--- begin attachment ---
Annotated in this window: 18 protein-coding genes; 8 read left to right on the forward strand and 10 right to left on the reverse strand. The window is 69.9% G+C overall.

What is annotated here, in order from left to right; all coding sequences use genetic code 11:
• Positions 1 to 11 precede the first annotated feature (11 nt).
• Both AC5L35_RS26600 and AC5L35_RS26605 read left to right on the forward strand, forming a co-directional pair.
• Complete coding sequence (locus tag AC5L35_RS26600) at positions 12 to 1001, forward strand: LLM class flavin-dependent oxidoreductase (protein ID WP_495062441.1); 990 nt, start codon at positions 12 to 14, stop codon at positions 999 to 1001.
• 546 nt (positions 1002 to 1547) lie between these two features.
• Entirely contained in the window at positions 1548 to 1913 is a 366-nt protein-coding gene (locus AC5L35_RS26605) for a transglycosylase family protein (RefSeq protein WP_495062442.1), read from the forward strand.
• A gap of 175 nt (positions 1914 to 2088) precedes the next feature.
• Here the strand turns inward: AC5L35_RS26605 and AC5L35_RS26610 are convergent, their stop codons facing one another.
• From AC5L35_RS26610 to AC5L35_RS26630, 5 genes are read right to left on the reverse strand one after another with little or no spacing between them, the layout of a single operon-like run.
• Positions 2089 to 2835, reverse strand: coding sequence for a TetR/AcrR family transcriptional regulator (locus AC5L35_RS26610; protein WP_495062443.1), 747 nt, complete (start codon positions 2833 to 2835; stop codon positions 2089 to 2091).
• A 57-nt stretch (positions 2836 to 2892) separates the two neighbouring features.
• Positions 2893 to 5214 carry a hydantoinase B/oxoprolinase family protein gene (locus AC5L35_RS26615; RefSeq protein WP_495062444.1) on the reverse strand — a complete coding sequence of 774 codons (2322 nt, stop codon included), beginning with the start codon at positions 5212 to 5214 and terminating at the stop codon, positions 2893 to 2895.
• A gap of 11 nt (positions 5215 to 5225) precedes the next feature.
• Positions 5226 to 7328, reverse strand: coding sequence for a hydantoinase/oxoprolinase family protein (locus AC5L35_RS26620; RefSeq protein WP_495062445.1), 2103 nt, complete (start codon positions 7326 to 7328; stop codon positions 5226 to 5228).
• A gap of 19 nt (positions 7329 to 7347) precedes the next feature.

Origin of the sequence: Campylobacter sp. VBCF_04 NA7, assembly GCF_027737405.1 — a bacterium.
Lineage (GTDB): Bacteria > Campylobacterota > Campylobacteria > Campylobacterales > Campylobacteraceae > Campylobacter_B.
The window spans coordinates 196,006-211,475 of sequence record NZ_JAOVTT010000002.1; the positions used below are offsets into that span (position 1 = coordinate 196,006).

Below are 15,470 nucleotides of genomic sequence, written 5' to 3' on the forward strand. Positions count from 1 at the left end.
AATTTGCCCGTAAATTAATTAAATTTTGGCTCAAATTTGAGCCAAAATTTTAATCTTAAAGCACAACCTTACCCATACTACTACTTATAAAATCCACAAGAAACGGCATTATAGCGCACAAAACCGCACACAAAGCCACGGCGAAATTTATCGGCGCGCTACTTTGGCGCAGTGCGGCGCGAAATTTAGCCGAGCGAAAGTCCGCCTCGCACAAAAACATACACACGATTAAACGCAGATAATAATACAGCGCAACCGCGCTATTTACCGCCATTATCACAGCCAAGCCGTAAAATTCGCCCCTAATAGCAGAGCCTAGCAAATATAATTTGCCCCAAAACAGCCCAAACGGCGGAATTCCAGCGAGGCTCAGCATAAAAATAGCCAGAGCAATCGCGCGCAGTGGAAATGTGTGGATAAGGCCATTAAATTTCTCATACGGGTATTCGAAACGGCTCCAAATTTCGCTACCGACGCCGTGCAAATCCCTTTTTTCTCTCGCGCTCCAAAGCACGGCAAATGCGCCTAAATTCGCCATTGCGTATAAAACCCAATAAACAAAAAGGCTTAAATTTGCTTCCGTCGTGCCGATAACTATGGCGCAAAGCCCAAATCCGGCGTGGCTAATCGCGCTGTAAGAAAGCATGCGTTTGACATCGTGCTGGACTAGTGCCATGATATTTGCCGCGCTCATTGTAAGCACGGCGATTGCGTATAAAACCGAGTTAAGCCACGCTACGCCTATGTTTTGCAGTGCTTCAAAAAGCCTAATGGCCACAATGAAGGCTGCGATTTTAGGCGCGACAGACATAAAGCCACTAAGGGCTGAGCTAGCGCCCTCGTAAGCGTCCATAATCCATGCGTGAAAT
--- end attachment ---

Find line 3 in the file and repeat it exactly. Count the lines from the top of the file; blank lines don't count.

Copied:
• Positions 1 to 11 precede the first annotated feature (11 nt).